# The Domino Effect

Dominoes are cousins of playing cards and among the oldest tools for game play. From professional domino-game competitions to family-friendly domino constructions, these clay-like tiles create beautiful patterns when they fall. When a domino is set up in the correct sequence and tipped ever-so-slightly, all the others follow suit, creating a cascade known as the Domino Effect. In writing, the term domino also refers to any action that cascades from one scene to the next, a key element of any story.

Dominos are marked on both sides with an arrangement of dots, called pips, which are identically patterned or blank (indicated by a zero). The pips on a domino show its identity as either a number or a suit. The most common domino sets are double six and double nine. There are larger sets available, but they are used for more advanced and complex games.

In domino shows, builders set up hundreds or even thousands of dominoes in careful succession, all ready to topple with the tiny nudge of just one. Hevesh, the world-famous domino artist, follows a version of the engineering-design process as she works to create her mind-blowing setups.

She considers the theme of the installation, brainstorms images and words that might go with it, then comes up with a plan for how she wants to achieve it. When she starts working on the design, Hevesh lays out the pieces in the proper order so that they can be connected to each other in the most efficient way possible. She then adds the details, such as adding a curved line or a grid that will form a picture when the dominoes fall.

When she’s satisfied with her work, Hevesh tests out the first domino by placing it against a wall and nudging it slightly. When the first domino falls, all the energy stored in it is released. The potential energy converts into kinetic energy, and that kinetic energy is transmitted to the next domino, providing the push it needs to fall over as well. The energy continues transmitting from domino to domino until the last domino falls, completing the domino effect.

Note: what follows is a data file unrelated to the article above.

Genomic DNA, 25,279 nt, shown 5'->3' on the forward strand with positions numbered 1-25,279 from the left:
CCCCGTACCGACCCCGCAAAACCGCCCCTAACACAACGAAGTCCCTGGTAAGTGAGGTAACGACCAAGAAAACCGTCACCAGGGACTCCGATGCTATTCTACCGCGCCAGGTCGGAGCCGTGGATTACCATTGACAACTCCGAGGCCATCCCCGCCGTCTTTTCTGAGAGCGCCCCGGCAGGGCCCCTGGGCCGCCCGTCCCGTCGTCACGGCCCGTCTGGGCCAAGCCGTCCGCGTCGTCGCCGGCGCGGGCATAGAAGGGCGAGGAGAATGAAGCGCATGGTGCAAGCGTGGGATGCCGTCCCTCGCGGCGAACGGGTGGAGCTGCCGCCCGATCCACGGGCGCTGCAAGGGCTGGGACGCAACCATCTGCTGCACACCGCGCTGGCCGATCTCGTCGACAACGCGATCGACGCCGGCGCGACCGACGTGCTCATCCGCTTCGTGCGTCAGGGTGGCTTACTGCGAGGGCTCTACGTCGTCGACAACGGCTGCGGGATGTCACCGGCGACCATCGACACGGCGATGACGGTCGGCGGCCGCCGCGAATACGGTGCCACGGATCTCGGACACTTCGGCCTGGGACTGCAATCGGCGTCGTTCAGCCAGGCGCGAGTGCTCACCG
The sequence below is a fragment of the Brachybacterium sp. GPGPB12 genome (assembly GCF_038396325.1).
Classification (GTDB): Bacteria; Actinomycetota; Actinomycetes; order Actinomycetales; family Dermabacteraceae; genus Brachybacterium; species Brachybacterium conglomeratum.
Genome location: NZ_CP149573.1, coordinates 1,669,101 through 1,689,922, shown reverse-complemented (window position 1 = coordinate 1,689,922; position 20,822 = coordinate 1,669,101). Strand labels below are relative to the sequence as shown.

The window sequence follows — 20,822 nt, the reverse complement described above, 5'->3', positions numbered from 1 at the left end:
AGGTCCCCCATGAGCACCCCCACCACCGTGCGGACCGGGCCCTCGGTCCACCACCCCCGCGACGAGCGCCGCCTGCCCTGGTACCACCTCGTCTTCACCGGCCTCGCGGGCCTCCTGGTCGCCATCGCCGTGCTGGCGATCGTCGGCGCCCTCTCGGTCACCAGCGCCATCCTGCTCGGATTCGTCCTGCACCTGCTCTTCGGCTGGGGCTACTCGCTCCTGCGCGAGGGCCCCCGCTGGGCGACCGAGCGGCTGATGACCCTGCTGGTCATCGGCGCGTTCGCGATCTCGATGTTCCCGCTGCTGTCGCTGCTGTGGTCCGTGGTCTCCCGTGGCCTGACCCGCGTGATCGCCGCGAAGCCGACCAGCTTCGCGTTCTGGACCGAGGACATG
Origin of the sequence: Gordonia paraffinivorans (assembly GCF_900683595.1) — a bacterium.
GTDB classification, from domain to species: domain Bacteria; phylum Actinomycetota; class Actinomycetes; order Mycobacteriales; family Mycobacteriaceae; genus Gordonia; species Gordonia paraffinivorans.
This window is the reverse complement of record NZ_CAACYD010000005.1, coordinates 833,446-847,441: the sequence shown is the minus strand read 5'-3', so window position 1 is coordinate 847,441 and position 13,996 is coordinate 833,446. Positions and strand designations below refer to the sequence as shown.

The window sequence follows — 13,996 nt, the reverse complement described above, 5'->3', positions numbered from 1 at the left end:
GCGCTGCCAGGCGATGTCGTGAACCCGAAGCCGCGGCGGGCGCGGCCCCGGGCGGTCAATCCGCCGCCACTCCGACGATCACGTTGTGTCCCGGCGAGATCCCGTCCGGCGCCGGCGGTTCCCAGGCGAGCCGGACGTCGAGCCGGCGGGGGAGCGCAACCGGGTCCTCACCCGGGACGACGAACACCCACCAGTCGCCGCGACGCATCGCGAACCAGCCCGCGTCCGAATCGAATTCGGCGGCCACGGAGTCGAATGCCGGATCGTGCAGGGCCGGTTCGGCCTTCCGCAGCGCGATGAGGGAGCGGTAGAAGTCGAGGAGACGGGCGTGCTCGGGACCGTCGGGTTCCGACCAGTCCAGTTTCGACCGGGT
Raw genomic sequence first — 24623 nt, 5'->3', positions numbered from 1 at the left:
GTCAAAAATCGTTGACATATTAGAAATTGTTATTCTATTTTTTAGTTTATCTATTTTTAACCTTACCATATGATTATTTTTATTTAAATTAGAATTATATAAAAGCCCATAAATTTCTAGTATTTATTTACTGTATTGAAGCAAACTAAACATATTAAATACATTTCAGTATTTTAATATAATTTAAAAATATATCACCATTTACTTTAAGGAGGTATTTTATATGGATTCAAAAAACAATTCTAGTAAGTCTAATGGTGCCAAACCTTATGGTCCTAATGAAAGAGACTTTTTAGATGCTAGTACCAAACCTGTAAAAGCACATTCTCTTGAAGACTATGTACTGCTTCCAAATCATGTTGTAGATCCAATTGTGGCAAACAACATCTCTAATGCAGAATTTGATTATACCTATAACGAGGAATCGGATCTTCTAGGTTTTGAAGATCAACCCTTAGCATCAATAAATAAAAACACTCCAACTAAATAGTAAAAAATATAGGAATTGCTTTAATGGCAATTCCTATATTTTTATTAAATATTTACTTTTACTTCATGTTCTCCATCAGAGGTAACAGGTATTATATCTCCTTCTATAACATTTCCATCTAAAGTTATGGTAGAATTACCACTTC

The Domino Effect also applies to other areas of life, such as the way in which one event can cause a chain reaction that affects many other things. Domino’s pizza example is classic: When one store has an accident in its delivery fleet, it can result in multiple accidents for other delivery companies. In turn, this can lead to more delivery companies taking on unsafe drivers and lowering the overall quality of customer service.

Whether you’re a “pantser” who doesn’t use an outline or a plotting tool like Scrivener, or a “plotter” who works out a detailed outline before beginning to write your novel, the question of what will happen next is at the core of all fiction. Understanding how the Domino Effect applies to your plot can help you craft a more compelling, dynamic story.